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Islamic Alchemy

Islamic Alchemy Cover The Arabic term for alchemy is al-k??miya? D. The word k??miya? D is alternately derived from the Greek chumeia (or ch?emeia), denoting the “art of transmutation,” or from kim-iya, a South Chinese term meaning “gold-making juice.” Greek and later Hellenistic writings are generally regarded as the initial impetus behind Muslim learning, thus the wide acceptance of the Greek origin of the word. In the Islamic context, al-k??miya? D refers to the “art” of transmuting substances, both material and spiritual, to their highest form of perfection. The word k??miya? D also refers to the agent or catalyst that effects the transmutation and hence is used as a synonym for al-iks??r (“elixir”) and h:ajar al-fala?sifah (“philosopher’s stone”). The search for the ideal elixir has been an ancient quest in many cultures of the world; it was supposed to transform metals to their most perfect form (gold) and minerals to their best potency and, if the correct elixir were to be found, to achieve immortality. All matter of a particular type, metals for example, were supposed to consist of the same elements. The correct k??miya? D or iks??r would enable the transposition of the elements into ideal proportions and cause the metal concerned to be changed from a base form to a perfected form, for instance, copper to gold. On another level, the philosophical theory of alchemy was used to conceptualize the purification of the soul. The terminology and procedures of alchemy were allegorized and applied to the transformation of the soul from its base, earthly, impure state to pure perfection. Elementary psychological postulations were allegorized as chemical properties. For the mystics, the iks??r served as a symbol of the divine truth that changed an unbeliever into a believer. In S: u?f?? literature, the spiritual master purifies the soul of the adept via various processes of spiritual alchemy. This usage of alchemical principles in the spiritual realm reflects the worldview of the ancients, including those of medieval Islam, whereby the human soul was regarded as a microcosm of the forces and principles contained in the macrocosm of the universe. HISTORICAL BACKGROUND. In Muslim tradition, alchemy enjoys ancient roots. The cultivation of alchemy is traced back to Adam, followed by most of the major prophets and sages. This chain of transmission is then connected to the “masters” from the ancient world, including Aristotle, Galen, Socrates, Plato, and others. Muslims are considered to have received the art from these masters. In Islamic times, the prophet Muh: ammad (d. 632 CE), is said to have endorsed the art, lending it grace and power; his cousin and son-inlaw, EAl?? ibn Ab?? T: a?lib (d. 661), is regarded as its patron. EAl??’s descendant JaEfar al-S: a?diq (d. 765) is portrayed as the next major transmitter. The Umayyad prince Kha?lid ibn Yaz??d (660–704) is depicted as both a practitioner and a patron of alchemy who encouraged the translation of relevant Greek and Syriac texts into Arabic. Legendary tales indicate that he learned the art from a Syrian monk named Marianos, whom he sought out on long journeys to strange lands. Ja?bir ibn H: ayya?n (d. c. 815), who is held to be the disciple of JaEfar al-S: a?diq, is credited with more than three hundred treatises on alchemy; consequently, the name of this quasi-historical figure came to imply the authority and teacher par excellence.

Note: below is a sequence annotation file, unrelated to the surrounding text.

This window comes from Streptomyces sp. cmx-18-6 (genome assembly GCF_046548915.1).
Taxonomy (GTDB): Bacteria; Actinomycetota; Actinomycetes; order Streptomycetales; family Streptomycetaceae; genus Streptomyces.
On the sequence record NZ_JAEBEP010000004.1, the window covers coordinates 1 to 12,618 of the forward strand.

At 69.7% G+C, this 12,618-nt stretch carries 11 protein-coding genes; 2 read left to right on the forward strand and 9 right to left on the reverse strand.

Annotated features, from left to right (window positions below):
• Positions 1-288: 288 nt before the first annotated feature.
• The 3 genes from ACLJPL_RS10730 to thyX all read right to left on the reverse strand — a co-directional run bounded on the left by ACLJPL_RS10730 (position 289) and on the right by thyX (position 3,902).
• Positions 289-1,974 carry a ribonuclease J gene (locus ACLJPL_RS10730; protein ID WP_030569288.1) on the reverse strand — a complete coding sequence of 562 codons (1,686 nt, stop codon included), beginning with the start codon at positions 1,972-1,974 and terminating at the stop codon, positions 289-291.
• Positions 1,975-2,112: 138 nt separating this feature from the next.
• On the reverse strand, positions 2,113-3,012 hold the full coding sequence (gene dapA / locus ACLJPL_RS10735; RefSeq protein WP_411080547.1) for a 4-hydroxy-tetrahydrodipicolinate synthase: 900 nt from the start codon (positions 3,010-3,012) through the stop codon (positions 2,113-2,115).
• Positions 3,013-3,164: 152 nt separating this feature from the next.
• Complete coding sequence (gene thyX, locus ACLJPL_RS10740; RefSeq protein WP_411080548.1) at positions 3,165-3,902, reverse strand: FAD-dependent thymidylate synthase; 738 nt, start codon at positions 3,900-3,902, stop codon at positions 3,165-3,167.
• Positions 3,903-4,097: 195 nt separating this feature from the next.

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Paracelsus And The Substance Of His Teachings

Paracelsus And The Substance Of His Teachings Cover

Book: Paracelsus And The Substance Of His Teachings by Franz Hartmann

Reprint of the 1887 Edition, Wizards, 1997, 250 pages. Paracelsian text translated and commented on by Hartmann with some of the footnotes by H. P. Blavatsky, as Dr. Hartmann & H.P.B. were together at Adyar at the time of its writing. Used by the renowned 11th edition as well as the current edition of The Encyclopedia Britannica as a source work. Alchemy, Magic, Theosophy, Medicine, Occult, Healing, Philosophy. New notes. Biography of Hartmann. Excellent text. Franz Hartmann, M.D. presents the writings and the life of the Alchemical Master Paracelsus from a magical, medical, historical and Theosophical perspective.

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Alchemical Poetry Green Potion N1

Alchemical Poetry Green Potion N1 Cover (sung to the tune of Love Potion #9) I took my troubles to the Alchemist. You know -- that Merlin with the golden wrist. He's got a pad down on Cedar made of pine, Sellin' little bottles of Green Potion #1. I told him that I was a flop with chicks. I've been calcinating since 1956. Just can't dissolve, separate, or ferment! He said, "What you need is Green Potion #1." He stood up, turned around, and gave me a wink. He said "I'm going to brew it up right here in the sink." It smelled like rotten eggs; it looked like India ink. I held my nose; I closed my eyes. I took a drink. I didn't know if I was out or in. I started craving mercury, salt, and tin. But when I ate some copper and silver just for fun, I knew that I had finally reached coagulation ... 'cause of Green Potion #1. Green Potion #1! by the Alchemy Workshop class at the Omega Institute (August 14-18, 2000)